CIA Changed the Pelosi Briefing Description after Deciding to Destroy Torture Tapes

I’m working on some deep weeds for a post later on Monday (hopefully).

But as a preliminary to them, I wanted to point out a minor–but very critical–bit of timing.

As I pointed out in the comments to this thread, someone (I’ll show in my new weedy post why it might be then-Counterterrorism Center Legal Counsel Jonathan Fredman) changed the initial description of the briefing that Jose Rodriguez and two others (I believe Fredman was one of the two) gave to Porter Goss and Nancy Pelosi on September 4, 2002. To see the documents showing discussing the alteration (but not the content of it), see PDF 84 of this set and PDF 11-12 of this set.

That’s suspicious enough. But as the email discussions of destroying the torture tape show (see PDF 3), the briefing and the alteration to the briefing record happened the day before and the day after–respectively–the day “HQS elements” started talking seriously about destroying the torture tapes.

On 05 September 2002, HQS elements discussed the disposition of the videotapes documenting interrogation sessions with ((Abu Zubaydah)) that are currently being stored at [redacted] with particular consideration to the matters described in Ref A Paras 2 and 3 and Ref B para 4. As reflected in Refs, the retention of these tapes, which is not/not required by law, represents a serious security risk for [redacted] officers recorded on them, and for all [redacted] officers present and participating in [redacted] operations.


Accordingly, the participants determined that the best alternative to eliminate those security and additional risks is to destroy these tapes [redacted]

So here’s what this looks like in timeline form:

September 4, 2002: Jose Rodriguez, C/CTC/LGL (probably Fredman) and a CTC Records officer brief Porter Goss and Nancy Pelosi on Abu Zubaydah’s treatment. According to both Goss and Pelosi, CIA briefs them on torture techniques, but implies they are hypothetical techniques that might be used in the future, not the past.

September 5, 2002: Unnamed people at CIA HQ discuss destroying the torture tapes, ostensibly because of danger to CIA officers conducting the torture.

September 6, 2002: Someone (possibly Jonathan Fredman or someone else in CTC’s Legal department) alters the initial description of the Goss-Pelosi briefing, eliminating one sentence of it. “Short and sweet” Rodriguez responded to the proposed change.

September 9, 2002: CIA records show a scheduled briefing for Bob Graham and Richard Shelby to cover the same materials as briefed in the Goss-Pelosi briefing. The September 9 briefing never happened; Graham and Shelby were eventually briefed on September 27, 2002 (though not by Rodriguez personally).

September 10, 2002: The altered description of the briefing is sent internally for CTC records. This briefing is never finalized by Office of Congressional Affairs head Stan Moskowitz into a formal Memorandum for the Record.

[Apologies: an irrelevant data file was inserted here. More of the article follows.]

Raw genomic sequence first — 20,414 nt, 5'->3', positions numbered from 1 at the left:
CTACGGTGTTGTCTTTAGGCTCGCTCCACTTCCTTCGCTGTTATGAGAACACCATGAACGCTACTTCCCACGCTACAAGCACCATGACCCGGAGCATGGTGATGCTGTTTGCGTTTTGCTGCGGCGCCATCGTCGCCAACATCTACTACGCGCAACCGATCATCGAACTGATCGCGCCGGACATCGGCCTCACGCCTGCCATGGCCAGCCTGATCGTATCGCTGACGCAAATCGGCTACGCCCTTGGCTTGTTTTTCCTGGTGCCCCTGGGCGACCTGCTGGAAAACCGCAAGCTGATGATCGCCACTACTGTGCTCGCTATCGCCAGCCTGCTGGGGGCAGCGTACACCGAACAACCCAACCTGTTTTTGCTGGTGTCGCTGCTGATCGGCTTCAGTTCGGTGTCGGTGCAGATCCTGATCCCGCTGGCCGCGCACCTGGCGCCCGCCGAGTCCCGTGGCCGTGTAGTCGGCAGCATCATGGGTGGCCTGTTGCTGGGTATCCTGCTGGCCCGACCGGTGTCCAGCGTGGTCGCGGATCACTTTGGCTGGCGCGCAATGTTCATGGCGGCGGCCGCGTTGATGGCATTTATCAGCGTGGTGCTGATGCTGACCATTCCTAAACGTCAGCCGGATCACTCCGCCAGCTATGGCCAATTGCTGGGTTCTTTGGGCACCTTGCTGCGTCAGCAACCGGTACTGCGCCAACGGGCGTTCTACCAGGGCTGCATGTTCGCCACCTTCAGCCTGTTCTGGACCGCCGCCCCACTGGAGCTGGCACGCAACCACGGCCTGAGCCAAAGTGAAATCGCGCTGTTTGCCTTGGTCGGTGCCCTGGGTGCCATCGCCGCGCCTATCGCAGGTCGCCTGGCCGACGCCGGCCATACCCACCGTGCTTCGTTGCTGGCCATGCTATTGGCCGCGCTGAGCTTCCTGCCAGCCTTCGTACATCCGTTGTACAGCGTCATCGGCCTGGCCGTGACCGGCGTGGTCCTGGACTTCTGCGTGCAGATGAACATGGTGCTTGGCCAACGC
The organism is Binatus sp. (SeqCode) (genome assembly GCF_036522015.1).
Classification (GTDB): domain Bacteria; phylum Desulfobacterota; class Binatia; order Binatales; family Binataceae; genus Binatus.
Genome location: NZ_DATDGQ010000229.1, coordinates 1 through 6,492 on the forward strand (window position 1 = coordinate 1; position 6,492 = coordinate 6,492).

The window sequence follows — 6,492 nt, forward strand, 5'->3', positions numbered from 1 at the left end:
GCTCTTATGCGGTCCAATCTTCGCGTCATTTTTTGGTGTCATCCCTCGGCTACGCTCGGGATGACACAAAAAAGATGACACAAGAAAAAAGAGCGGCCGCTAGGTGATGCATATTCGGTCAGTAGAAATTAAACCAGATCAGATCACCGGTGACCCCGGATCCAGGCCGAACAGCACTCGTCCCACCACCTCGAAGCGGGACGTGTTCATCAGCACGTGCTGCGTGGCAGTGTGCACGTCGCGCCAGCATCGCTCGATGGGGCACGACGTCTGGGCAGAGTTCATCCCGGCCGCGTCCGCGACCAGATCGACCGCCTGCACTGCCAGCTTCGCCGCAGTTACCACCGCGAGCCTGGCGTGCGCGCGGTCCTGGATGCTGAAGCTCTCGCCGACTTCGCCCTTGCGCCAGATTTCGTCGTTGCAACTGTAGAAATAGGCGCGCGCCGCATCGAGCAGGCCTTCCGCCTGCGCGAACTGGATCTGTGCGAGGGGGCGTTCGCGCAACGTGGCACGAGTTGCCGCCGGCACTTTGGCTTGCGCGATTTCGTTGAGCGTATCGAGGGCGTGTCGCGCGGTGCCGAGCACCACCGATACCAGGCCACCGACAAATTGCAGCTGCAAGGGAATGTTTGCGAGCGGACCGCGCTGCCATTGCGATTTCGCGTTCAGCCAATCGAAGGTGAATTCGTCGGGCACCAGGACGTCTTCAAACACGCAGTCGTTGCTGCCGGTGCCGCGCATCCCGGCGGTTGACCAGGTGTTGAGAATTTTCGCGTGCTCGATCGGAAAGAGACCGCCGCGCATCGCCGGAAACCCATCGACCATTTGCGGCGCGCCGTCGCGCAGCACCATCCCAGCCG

Or, to put it more plainly, they briefed Pelosi, decided they wanted to destroy the torture tapes (there’s no record Pelosi was told about the tapes), and then tweaked the record about what they had said to Pelosi.

31 replies
  1. fatster says:

    Definitely another fine example of public employees deliberately altering the record to suit their purposes. And what consequences do they have to fear?

    • fatster says:

      Invaded by Russia, America (and that’s just in recent history) and now–the corporations!

    • Hmmm says:

      (Asking the Obvious Since 1960:) When were the mineral reserves first known, and who first knew about them? Iraq oil all over again?

      • Loo Hoo. says:

        In 2004, American geologists, sent to Afghanistan as part of a broader reconstruction effort, stumbled across an intriguing series of old charts and data at the library of the Afghan Geological Survey in Kabul that hinted at major mineral deposits in the country. They soon learned that the data had been collected by Soviet mining experts during the Soviet occupation of Afghanistan in the 1980s, but cast aside when the Soviets withdrew in 1989.


        For the geologists who are now scouring some of the most remote stretches of Afghanistan to complete the technical studies necessary before the international bidding process is begun, there is a growing sense that they are in the midst of one of the great discoveries of their careers.

        I’m so excited that the poor Afghanis could have some wealth. And I hope we Americans can help them keep it.

        • Hmmm says:

          Thanks much, dear Loo Hoo. That’s a long time ago. Been lots of opportunity to develop a plan; wonder why we’re only just now hearing about it.

          As to good outcomes, I am skeptical at best. International leasing of Iraq’s rich oil reserves was going to be the path to a bright prosperity for all of its citizens and society — “self funding reconstruction” was, I believe, Wolfowitz’ coinage — and as we all now know only too well, that’s not remotely how it’s gone down.

          Can we really hope Afghanistan will do any better?

        • Hmmm says:

          Plus: So let me get this straight. The new plan is now to start mining a major portion of the world’s rarest, most critical industrial raw minerals immediately adjacent to the HQ of the world’s most effective anti-modernity force?

          Genius. Sheer genius. What could possibly even begin to go wrong?

        • bobschacht says:

          I’m so excited that the poor Afghanis could have some wealth. And I hope we Americans can help them keep it.

          Well, I don’t see the snark tag, but this is about like African diamond trade, or the Anglo-Iranian Oil Company, or the British East India Company, among the many examples that could be named.

          Watch out. the Imperial tactic of extracting resources from Third World Countries is alive and well.

          Um, tell me again why we’re in Afghanistan?

          Bob in AZ

        • Hmmm says:

          Because after 8 years of looking with world’s greatest technology and humint we still can’t find the people who attacked us from there?

          Doesn’t really hold up, does it?

        • fatster says:

          Why we’re in Afghanistan? I thought it was so we could go into Pakistan. Wonder what they have there that would interest the corporations?